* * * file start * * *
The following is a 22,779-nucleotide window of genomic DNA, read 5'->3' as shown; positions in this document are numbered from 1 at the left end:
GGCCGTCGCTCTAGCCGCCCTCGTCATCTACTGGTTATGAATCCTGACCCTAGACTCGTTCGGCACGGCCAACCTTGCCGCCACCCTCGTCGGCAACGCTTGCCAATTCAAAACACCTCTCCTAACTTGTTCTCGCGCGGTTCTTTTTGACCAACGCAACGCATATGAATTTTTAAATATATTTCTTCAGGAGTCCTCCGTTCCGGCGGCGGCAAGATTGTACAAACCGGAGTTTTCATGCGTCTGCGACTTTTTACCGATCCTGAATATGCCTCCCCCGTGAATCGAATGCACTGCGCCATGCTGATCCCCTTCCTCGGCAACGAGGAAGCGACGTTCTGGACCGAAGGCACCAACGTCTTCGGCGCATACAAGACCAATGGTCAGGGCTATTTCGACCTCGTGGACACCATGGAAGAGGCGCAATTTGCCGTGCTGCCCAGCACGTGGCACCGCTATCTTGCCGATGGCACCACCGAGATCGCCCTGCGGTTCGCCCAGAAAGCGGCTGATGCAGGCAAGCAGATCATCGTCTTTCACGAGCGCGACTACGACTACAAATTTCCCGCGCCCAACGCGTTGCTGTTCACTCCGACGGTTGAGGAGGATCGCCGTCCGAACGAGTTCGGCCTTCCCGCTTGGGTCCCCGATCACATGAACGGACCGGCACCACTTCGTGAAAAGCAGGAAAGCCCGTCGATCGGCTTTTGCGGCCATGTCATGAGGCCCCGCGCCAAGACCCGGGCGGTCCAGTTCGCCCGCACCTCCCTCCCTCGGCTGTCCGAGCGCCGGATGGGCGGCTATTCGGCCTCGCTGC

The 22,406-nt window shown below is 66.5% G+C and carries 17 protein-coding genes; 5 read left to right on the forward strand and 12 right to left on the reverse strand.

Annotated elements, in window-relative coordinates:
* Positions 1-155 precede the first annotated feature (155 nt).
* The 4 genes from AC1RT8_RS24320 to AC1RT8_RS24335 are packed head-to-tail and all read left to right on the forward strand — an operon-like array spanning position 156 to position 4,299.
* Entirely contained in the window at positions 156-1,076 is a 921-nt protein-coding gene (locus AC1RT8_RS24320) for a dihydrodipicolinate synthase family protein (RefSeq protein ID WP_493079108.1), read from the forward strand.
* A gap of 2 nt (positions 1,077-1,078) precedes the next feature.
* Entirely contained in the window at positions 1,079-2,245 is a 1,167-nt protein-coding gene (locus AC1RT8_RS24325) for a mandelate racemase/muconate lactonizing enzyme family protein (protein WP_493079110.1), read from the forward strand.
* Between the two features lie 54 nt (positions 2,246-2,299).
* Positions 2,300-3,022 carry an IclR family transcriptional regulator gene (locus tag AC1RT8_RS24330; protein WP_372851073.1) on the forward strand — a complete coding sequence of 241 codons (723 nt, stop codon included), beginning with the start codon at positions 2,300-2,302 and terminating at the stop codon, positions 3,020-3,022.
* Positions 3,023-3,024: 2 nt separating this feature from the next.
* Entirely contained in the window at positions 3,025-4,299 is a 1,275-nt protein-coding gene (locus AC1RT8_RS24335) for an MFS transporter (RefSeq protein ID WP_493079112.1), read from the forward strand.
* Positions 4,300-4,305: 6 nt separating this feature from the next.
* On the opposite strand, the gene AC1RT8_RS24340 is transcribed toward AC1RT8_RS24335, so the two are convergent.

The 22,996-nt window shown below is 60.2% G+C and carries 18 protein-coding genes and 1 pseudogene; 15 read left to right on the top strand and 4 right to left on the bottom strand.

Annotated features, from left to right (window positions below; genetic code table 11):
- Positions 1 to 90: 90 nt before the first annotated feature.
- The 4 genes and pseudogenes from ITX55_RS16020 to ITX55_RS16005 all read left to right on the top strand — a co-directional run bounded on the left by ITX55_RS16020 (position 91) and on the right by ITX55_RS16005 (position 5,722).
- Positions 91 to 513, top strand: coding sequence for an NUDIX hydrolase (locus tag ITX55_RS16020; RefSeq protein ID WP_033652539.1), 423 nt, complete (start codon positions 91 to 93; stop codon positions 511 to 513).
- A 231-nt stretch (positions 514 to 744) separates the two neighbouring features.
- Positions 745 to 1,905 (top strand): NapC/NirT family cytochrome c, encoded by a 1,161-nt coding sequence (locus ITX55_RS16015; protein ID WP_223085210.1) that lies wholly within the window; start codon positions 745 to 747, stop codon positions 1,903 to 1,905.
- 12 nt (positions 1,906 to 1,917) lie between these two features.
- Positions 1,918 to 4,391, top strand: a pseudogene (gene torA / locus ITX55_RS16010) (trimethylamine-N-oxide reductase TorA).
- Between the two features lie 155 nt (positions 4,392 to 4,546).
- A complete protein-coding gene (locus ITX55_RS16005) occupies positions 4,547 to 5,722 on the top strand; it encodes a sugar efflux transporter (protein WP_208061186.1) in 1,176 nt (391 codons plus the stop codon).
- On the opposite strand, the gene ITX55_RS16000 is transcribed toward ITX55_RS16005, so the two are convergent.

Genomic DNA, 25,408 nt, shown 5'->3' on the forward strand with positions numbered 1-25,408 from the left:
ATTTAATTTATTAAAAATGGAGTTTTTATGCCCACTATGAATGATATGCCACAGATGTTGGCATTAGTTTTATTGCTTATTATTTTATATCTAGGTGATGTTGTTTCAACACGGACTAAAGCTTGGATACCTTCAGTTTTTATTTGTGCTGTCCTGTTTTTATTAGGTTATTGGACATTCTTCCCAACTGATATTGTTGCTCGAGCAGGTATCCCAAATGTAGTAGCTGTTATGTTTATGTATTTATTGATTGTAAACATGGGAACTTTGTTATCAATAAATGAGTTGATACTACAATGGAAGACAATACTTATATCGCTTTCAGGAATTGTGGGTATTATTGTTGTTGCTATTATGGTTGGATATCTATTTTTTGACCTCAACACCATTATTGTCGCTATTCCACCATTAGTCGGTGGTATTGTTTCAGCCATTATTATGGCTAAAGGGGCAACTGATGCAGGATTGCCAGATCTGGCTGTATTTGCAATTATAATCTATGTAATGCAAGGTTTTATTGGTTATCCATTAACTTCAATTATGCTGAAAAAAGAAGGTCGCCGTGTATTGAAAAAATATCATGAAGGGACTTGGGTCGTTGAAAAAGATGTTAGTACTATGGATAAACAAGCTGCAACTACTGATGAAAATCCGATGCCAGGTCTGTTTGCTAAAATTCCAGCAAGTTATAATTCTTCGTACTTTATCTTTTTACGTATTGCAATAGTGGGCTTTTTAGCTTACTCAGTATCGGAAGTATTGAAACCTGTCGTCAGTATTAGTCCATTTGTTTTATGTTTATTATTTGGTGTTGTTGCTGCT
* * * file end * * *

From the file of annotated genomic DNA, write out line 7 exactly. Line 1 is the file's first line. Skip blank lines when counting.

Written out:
* Entirely contained in the window at positions 156-1,076 is a 921-nt protein-coding gene (locus AC1RT8_RS24320) for a dihydrodipicolinate synthase family protein (RefSeq protein ID WP_493079108.1), read from the forward strand.